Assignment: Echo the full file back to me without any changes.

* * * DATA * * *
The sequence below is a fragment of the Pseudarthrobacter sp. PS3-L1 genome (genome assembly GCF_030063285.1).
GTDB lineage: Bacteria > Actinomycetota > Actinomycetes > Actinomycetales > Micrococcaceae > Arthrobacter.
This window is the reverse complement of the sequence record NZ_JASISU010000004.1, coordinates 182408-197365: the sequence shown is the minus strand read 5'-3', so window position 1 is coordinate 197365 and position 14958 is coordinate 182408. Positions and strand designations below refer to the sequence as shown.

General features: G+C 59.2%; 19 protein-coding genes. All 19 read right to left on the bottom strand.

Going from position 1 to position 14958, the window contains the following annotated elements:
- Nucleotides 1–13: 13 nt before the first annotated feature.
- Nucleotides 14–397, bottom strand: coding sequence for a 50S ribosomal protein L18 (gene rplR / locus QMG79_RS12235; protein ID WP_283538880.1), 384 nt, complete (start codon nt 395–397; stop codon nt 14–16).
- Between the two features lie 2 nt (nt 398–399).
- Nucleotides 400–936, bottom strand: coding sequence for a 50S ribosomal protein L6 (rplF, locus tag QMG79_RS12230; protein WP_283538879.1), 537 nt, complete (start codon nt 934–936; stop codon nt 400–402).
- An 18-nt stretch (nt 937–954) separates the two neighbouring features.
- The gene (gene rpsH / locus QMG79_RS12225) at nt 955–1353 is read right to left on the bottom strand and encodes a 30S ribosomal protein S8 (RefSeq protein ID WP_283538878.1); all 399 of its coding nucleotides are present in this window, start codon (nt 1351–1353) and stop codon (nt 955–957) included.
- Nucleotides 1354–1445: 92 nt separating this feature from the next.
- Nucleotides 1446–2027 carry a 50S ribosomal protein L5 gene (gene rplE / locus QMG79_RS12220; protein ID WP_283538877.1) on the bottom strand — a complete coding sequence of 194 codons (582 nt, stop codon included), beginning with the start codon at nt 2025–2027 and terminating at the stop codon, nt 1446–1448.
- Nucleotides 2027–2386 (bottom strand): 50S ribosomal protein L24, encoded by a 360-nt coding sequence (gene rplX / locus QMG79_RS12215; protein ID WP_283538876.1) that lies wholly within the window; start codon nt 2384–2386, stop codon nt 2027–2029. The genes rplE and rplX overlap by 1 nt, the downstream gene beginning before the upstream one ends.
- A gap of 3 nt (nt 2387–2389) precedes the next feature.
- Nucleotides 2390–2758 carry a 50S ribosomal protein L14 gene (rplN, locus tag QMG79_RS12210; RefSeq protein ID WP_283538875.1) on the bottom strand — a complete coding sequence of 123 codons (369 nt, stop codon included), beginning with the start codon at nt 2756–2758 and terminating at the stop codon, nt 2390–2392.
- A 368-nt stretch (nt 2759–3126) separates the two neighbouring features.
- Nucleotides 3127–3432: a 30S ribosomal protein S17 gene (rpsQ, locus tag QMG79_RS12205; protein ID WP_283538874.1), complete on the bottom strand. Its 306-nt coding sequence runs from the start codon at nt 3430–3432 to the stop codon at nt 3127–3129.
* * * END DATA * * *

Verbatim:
The sequence below is a fragment of the Pseudarthrobacter sp. PS3-L1 genome (genome assembly GCF_030063285.1).
GTDB lineage: Bacteria > Actinomycetota > Actinomycetes > Actinomycetales > Micrococcaceae > Arthrobacter.
This window is the reverse complement of the sequence record NZ_JASISU010000004.1, coordinates 182408-197365: the sequence shown is the minus strand read 5'-3', so window position 1 is coordinate 197365 and position 14958 is coordinate 182408. Positions and strand designations below refer to the sequence as shown.

General features: G+C 59.2%; 19 protein-coding genes. All 19 read right to left on the bottom strand.

Going from position 1 to position 14958, the window contains the following annotated elements:
- Nucleotides 1–13: 13 nt before the first annotated feature.
- Nucleotides 14–397, bottom strand: coding sequence for a 50S ribosomal protein L18 (gene rplR / locus QMG79_RS12235; protein ID WP_283538880.1), 384 nt, complete (start codon nt 395–397; stop codon nt 14–16).
- Between the two features lie 2 nt (nt 398–399).
- Nucleotides 400–936, bottom strand: coding sequence for a 50S ribosomal protein L6 (rplF, locus tag QMG79_RS12230; protein WP_283538879.1), 537 nt, complete (start codon nt 934–936; stop codon nt 400–402).
- An 18-nt stretch (nt 937–954) separates the two neighbouring features.
- The gene (gene rpsH / locus QMG79_RS12225) at nt 955–1353 is read right to left on the bottom strand and encodes a 30S ribosomal protein S8 (RefSeq protein ID WP_283538878.1); all 399 of its coding nucleotides are present in this window, start codon (nt 1351–1353) and stop codon (nt 955–957) included.
- Nucleotides 1354–1445: 92 nt separating this feature from the next.
- Nucleotides 1446–2027 carry a 50S ribosomal protein L5 gene (gene rplE / locus QMG79_RS12220; protein ID WP_283538877.1) on the bottom strand — a complete coding sequence of 194 codons (582 nt, stop codon included), beginning with the start codon at nt 2025–2027 and terminating at the stop codon, nt 1446–1448.
- Nucleotides 2027–2386 (bottom strand): 50S ribosomal protein L24, encoded by a 360-nt coding sequence (gene rplX / locus QMG79_RS12215; protein ID WP_283538876.1) that lies wholly within the window; start codon nt 2384–2386, stop codon nt 2027–2029. The genes rplE and rplX overlap by 1 nt, the downstream gene beginning before the upstream one ends.
- A gap of 3 nt (nt 2387–2389) precedes the next feature.
- Nucleotides 2390–2758 carry a 50S ribosomal protein L14 gene (rplN, locus tag QMG79_RS12210; RefSeq protein ID WP_283538875.1) on the bottom strand — a complete coding sequence of 123 codons (369 nt, stop codon included), beginning with the start codon at nt 2756–2758 and terminating at the stop codon, nt 2390–2392.
- A 368-nt stretch (nt 2759–3126) separates the two neighbouring features.
- Nucleotides 3127–3432: a 30S ribosomal protein S17 gene (rpsQ, locus tag QMG79_RS12205; protein ID WP_283538874.1), complete on the bottom strand. Its 306-nt coding sequence runs from the start codon at nt 3430–3432 to the stop codon at nt 3127–3129.